In the Interest of K.N.J. and K.J. Appeal from 57th Judicial District Court of Bexar County (memorandum opinion)

Annotate this Case
Download PDF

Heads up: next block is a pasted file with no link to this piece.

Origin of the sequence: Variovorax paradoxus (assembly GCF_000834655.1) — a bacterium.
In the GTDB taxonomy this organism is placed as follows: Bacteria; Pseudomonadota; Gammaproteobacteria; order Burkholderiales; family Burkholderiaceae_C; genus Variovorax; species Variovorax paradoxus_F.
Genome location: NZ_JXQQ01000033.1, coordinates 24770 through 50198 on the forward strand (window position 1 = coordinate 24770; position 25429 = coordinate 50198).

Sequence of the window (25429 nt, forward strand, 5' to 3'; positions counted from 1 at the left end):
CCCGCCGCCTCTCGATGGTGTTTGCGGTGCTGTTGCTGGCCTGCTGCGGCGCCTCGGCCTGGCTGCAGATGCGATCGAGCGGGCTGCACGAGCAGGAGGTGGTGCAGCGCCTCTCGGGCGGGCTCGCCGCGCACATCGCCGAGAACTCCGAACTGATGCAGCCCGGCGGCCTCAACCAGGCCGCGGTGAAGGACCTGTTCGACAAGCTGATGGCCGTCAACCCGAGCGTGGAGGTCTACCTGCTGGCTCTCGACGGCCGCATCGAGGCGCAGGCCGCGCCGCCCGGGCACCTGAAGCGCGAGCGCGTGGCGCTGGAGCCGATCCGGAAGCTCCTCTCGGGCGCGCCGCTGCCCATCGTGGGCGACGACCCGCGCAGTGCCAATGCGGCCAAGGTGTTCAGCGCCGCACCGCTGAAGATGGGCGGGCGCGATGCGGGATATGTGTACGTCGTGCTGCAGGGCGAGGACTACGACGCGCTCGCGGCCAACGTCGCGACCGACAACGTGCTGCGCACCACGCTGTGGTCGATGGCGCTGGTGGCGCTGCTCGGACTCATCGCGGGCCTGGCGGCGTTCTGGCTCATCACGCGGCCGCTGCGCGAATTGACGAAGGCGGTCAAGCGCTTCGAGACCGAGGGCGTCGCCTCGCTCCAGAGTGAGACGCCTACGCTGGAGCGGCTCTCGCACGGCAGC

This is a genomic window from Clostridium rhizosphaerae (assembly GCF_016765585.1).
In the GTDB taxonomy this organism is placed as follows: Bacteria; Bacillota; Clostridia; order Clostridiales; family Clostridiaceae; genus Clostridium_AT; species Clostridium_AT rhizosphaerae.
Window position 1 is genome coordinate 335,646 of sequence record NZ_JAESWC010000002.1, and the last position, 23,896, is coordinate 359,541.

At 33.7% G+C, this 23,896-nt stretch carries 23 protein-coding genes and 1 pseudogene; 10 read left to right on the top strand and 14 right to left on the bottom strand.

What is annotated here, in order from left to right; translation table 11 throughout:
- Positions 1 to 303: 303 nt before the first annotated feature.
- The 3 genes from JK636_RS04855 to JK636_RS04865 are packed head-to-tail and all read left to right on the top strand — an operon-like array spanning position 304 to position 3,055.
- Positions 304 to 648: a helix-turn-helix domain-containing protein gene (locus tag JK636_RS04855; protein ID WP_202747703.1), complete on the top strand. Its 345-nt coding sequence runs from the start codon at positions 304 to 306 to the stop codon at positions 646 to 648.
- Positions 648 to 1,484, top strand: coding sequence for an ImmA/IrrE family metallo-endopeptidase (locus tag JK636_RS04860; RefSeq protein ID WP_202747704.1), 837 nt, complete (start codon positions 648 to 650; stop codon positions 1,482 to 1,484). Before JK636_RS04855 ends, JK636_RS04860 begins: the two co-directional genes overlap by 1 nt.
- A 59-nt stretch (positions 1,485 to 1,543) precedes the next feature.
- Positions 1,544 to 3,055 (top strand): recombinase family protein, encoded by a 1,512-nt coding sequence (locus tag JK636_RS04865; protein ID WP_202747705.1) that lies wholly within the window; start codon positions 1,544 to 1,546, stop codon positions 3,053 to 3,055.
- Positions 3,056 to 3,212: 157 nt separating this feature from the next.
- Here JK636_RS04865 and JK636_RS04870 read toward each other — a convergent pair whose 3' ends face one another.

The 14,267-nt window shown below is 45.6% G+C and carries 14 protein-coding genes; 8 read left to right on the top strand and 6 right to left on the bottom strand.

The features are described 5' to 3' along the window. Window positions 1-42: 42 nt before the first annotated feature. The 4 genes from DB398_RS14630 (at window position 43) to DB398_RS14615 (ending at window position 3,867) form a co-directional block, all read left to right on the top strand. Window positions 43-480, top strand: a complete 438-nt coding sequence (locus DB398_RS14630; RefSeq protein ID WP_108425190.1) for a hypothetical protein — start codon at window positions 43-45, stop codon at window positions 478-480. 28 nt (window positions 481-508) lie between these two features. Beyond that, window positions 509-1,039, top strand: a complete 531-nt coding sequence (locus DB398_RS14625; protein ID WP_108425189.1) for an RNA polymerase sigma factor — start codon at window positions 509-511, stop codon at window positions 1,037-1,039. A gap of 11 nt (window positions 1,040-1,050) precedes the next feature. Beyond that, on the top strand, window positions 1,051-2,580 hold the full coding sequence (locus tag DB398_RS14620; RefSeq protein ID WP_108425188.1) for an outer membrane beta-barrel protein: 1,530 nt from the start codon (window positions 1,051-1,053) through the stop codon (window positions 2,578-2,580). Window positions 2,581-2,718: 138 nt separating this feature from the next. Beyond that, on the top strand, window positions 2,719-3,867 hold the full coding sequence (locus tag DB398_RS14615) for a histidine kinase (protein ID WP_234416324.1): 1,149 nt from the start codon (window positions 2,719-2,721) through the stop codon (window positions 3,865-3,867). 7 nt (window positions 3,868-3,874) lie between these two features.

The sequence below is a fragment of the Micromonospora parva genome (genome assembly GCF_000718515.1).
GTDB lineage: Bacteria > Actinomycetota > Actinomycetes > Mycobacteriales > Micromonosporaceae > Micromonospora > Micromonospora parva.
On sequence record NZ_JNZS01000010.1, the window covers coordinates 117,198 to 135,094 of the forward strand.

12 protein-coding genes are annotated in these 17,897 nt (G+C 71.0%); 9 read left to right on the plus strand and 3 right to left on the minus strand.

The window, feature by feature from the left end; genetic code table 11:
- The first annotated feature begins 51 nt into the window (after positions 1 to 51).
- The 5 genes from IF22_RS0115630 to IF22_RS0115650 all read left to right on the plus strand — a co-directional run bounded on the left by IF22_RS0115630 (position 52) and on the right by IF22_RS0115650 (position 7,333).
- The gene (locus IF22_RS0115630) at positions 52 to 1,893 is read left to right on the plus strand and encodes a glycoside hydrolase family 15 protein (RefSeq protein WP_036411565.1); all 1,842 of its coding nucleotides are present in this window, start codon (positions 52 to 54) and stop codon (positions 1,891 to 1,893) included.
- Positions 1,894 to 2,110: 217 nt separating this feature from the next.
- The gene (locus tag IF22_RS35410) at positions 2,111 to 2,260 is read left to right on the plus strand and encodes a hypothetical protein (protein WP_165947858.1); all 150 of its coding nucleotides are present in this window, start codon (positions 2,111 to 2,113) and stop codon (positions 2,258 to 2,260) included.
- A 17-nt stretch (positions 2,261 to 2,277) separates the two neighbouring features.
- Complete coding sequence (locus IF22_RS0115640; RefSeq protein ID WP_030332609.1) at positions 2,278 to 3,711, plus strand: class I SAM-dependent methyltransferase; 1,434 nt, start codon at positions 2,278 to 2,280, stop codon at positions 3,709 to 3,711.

Fourth Court of Appeals San Antonio, Texas MEMORANDUM OPINION No. 04-18-00991-CV IN THE INTEREST OF K.N.J. and K.J., Children From the 57th Judicial District Court, Bexar County, Texas Trial Court No. 2018-PA-00515 Honorable Richard Price, Judge Presiding Opinion by: Sandee Bryan Marion, Chief Justice Sitting: Sandee Bryan Marion, Chief Justice Rebeca C. Martinez, Justice Luz Elena D. Chapa, Justice Delivered and Filed: May 8, 2019 AFFIRMED Appellant Rae Shawnda files this accelerated appeal from the trial court’s order terminating her parental rights to her children, K.N.J. and K.J. Rae Shawnda challenges the sufficiency of the evidence to support the trial court’s finding that termination is in the children’s best interests. We affirm the trial court’s judgment. Background Rae Shawnda is the mother of K.N.J. and K.J. The Texas Department of Family and Protective Services (“the Department”) removed K.J. from Rae Shawnda’s custody after he was born with cocaine in his system. The Department subsequently removed K.N.J. based on concerns of neglectful supervision by Rae Shawnda. The Department filed a petition in March 2018 to terminate Rae Shawnda’s and the alleged fathers’ parental rights to both children. 04-18-00991-CV On December 13, 2018, the trial court held a bench trial. At the time of trial, K.N.J. was two years old and K.J. was nine months old. Neither of the alleged fathers were personally served and neither appeared for trial. Rae Shawnda appeared with counsel and announced “not ready,” requesting more time to complete services. The trial court overruled Rae Shawnda’s “not ready” announcement. The Department presented the following witnesses: the Department investigator, caseworker, and supervisor, as well as the court-appointed CASA volunteer. Rae Shawnda and her cousin also testified. The Department investigator testified regarding Rae Shawnda’s extensive history with the Department. Rae Shawnda’s parental rights to five of her older children were terminated, and those children were adopted by Rae Shawnda’s grandmother. Also, Rae Shawnda has two older children with whom she shares joint managing conservatorship with her aunt. At the time the Department removed K.N.J., the investigator believed K.N.J. and Rae Shawnda were living with Rae Shawnda’s grandmother, aunt, and the other children in a home that from the outside appeared “debilitating” and “pretty run down.” According to the investigator, the Department was concerned about placing K.N.J. and K.J. with Rae Shawnda’s grandmother because the grandmother had allowed Rae Shawnda unsupervised contact with the other children after her parental rights were terminated. Rae Shawnda’s grandmother once allowed Rae Shawnda to take the older children to the store, where she left them alone in the car and then was arrested for shoplifting. The Department caseworker visited Rae Shawnda at her grandmother’s home, although Rae Shawnda claimed she was not living there at the time. The home was visibly infested with roaches, but the Department supervisor testified Rae Shawnda did not demonstrate a sense of urgency to address the infestation and failed to acknowledge that roaches pose a safety risk to children living in the home. By the time of trial, Rae Shawnda had not obtained stable housing but claimed she would have a subsidized apartment by Christmas 2018. Rae Shawnda produced a -2- 04-18-00991-CV signed lease agreement for the apartment, but the Department caseworker expressed concern that Rae Shawnda had misrepresented to the landlord that her children would be occupants of the apartment. If the children were returned to her immediately, Rae Shawnda testified she would take them to live with her cousin in Houston. Rae Shawnda admitted to an extensive history of drug use and admitted she used cocaine one week prior to giving birth to K.J. Rae Shawnda completed an out-patient drug treatment program but tested positive for cocaine shortly thereafter, in August 2018. The Department investigator testified Rae Shawnda claimed she tested positive for cocaine because she had had sex with one of the alleged fathers after he put cocaine on his penis. Rae Shawnda testified she was unaware of what the alleged father had done until she tested positive for cocaine, and she admitted she maintained a sexual relationship with the alleged father until three or four months prior to trial. Although Rae Shawnda submitted to additional urinalysis and hair follicle drug tests and did not test positive, the Department caseworker testified Rae Shawnda’s test results were suspicious because there was zero cocaine in her system less than a week after the positive test. By the time of trial, Rae Shawnda had obtained a Narcotics Anonymous sponsor and was attending Alcoholics Anonymous/Narcotics Anonymous meetings weekly. The Department caseworker prepared a service plan for Rae Shawnda with Rae Shawnda’s input. In addition to completing out-patient drug treatment, Rae Shawnda successfully completed a parenting class and took a psychological exam. Although the Department believed counseling was critical to Rae Shawnda’s plan, Rae Shawnda did not engage in counseling until late October 2018 and had only completed five sessions prior to trial. Rae Shawnda did not complete counseling, did not obtain stable housing, and only obtained part-time employment shortly before trial. Rae Shawnda visited the children weekly, and the visits were appropriate, but Rae Shawnda sometimes brought age-inappropriate toys. Although it was explained to Rae Shawnda that K.N.J. -3- 04-18-00991-CV has rotten teeth due to a lack of dental care and excessive sugar, Rae Shawnda continued to bring him sugary snacks and juice. Rae Shawnda testified she was unaware that the toys and the juice were inappropriate at the time. The Department investigator observed some visits and was concerned when Rae Shawnda “undressed both of the children . . . looking for marks or bruises and then accused the foster parents of drugging the children because they had a flat affect.” Both children have extensive medical needs. K.N.J. will need to have his rotted teeth removed and replaced, and he has respiratory issues. K.J. is under the care of six medical specialists and “has countless doctor’s appointments that he has to attend.” K.J. needs surgery to repair laryngomalacia, has sleep apnea that requires constant monitoring, has severe reflux for which he sees a specialist, has frequent respiratory infections, will need a bronchoscopy, and has needed an esophagram to monitor esophageal function. Around Thanksgiving 2018, K.J. was admitted to the hospital for severe body temperature fluctuations caused by sepsis related to kidney issues. According to the Department caseworker, Rae Shawnda blames the Department for the children’s medical issues and has failed to take accountability for her role in the children’s health problems. K.N.J. and K.J. are placed together with foster parents who plan to adopt them. The foster mother is a Registered Nurse, and the Department supervisor testified the foster parents’ medical background enables them to understand the children’s medical needs and provide care accordingly. The Department caseworker testified the foster parents “have been on top of all of these medical appointments from the beginning” and have shown “they are dedicated to—to make sure that all [K.J.’s] medical needs are going to be taken care of.” The foster parents also have installed cameras in K.J.’s bedroom to enable them to monitor his breathing at night. One of K.J.’s doctors told the Department that the foster mother’s vigilance in seeking medical treatment for K.J. saved his life when he was hospitalized in November 2018. Both the Department caseworker and the CASA -4- 04-18-00991-CV volunteer testified the children were very bonded with the foster parents, and K.N.J. calls the foster mother “mom.” The Department caseworker testified Rae Shawnda has not demonstrated that she can care for the children, particularly their medical needs, and she has never asked how she can best prepare herself and her home for the children to be returned. The “bond is not really there” between Rae Shawnda and the children. The CASA volunteer testified Rae Shawnda has not demonstrated an ability to keep a close eye on both children at once, and K.J. in particular needs constant monitoring because of his health. The Department supervisor also testified Rae Shawnda has not demonstrated a good understanding of K.J.’s medical issues. Rae Shawnda testified she was not aware of many of the children’s medical issues until only one week prior to trial. Rae Shawnda’s cousin, who lives in Houston, testified she was willing to be a placement for the children but admitted she is not fully informed regarding K.J.’s medical issues. Following trial, the trial court granted the Department’s petition for termination and terminated Rae Shawnda’s and the alleged fathers’ parental rights to both children. Rae Shawnda appeals. Standard of Review To terminate parental rights, the Department has the burden to prove by clear and convincing evidence: (1) one of the predicate grounds in subsection 161.001(b)(1), and (2) termination is in the best interests of the child. TEX. FAM. CODE ANN. §§ 161.001(b); 161.206(a); In re A.V., 113 S.W.3d 355, 362 (Tex. 2003). We review the legal and factual sufficiency of the evidence using well-established standards of review. See TEX. FAM. CODE ANN. §§ 101.007, 161.206(a); In re H.R.M., 209 S.W.3d 105, 108 (Tex. 2006) (factual sufficiency); In re J.P.B., 180 S.W.3d 570, 573 (Tex. 2005) (legal sufficiency). -5- 04-18-00991-CV Discussion In a single issue, Rae Shawnda challenges the trial court’s finding that termination is in the children’s best interest. There is a strong presumption that keeping a child with a parent is in the child’s best interest. In re R.R., 209 S.W.3d 112, 116 (Tex. 2006). In determining the best interest of a child, we apply the non-exhaustive Holley factors. See Holley v. Adams, 544 S.W.2d 367, 371–72 (Tex. 1976). Those factors include: (1) the desires of the child; (2) the present and future emotional and physical needs of the child; (3) the present and future physical danger to the child; (4) the parental abilities of the individuals seeking custody; (5) the programs available to assist these individuals to promote the best interest of the child; (6) the plans held by the individuals seeking custody; (7) the stability of the home of the parent and the individuals seeking custody; (8) the acts or omissions of the parent which may indicate that the existing parent-child relationship is not a proper one; and (9) any excuse for the acts or omissions of the parent. Id. Here, while the children are too young to voice their desires, the children are bonded with the foster parents, and K.N.J. calls the foster mother “mom.” The foster parents plan to adopt both children and have invested in measures to enable them to monitor the children’s health. The foster parents have a stable home and have demonstrated a willingness to avail themselves of services and to advocate for the children’s health care needs. The foster parents are particularly well-suited to care for K.N.J. and K.J. due to their medical background and demonstrated ability to monitor the children’s health issues. Although Rae Shawnda availed herself of some services and completed out-patient drug treatment, she provided no excuse for failing to complete all of her service plan prior to trial. The Department caseworker and supervisor each expressed concern that Rae Shawnda was continuing to use illegal drugs while the case was pending, based on her positive hair follicle test and the -6- 04-18-00991-CV oddity of subsequent clean tests. Rae Shawnda also admitted having a sexual relationship with one alleged father while the case was pending despite knowing about his drug use. At the time of trial, Rae Shawnda had not obtained stable housing. The CASA volunteer testified she is concerned about the children’s safety in Rae Shawnda’s custody because Rae Shawnda has not demonstrated an ability to keep a close eye on both children at once. The Department witnesses also expressed concern that Rae Shawnda failed to understand or appreciate the seriousness of the children’s health issues and future medical needs, as well as her own role in causing those health issues. After considering all of the evidence in the record in light of the Holley factors, we conclude there is sufficient evidence in the record supporting the trial court’s best interest finding. We overrule Rae Shawnda’s sole issue. Conclusion Based on our review of the entire record, we conclude the evidence is legally and factually sufficient to support the trial court’s best interest finding. Accordingly, we overrule Rae Shawnda’s issue and affirm the trial court’s judgment. Sandee Bryan Marion, Chief Justice -7-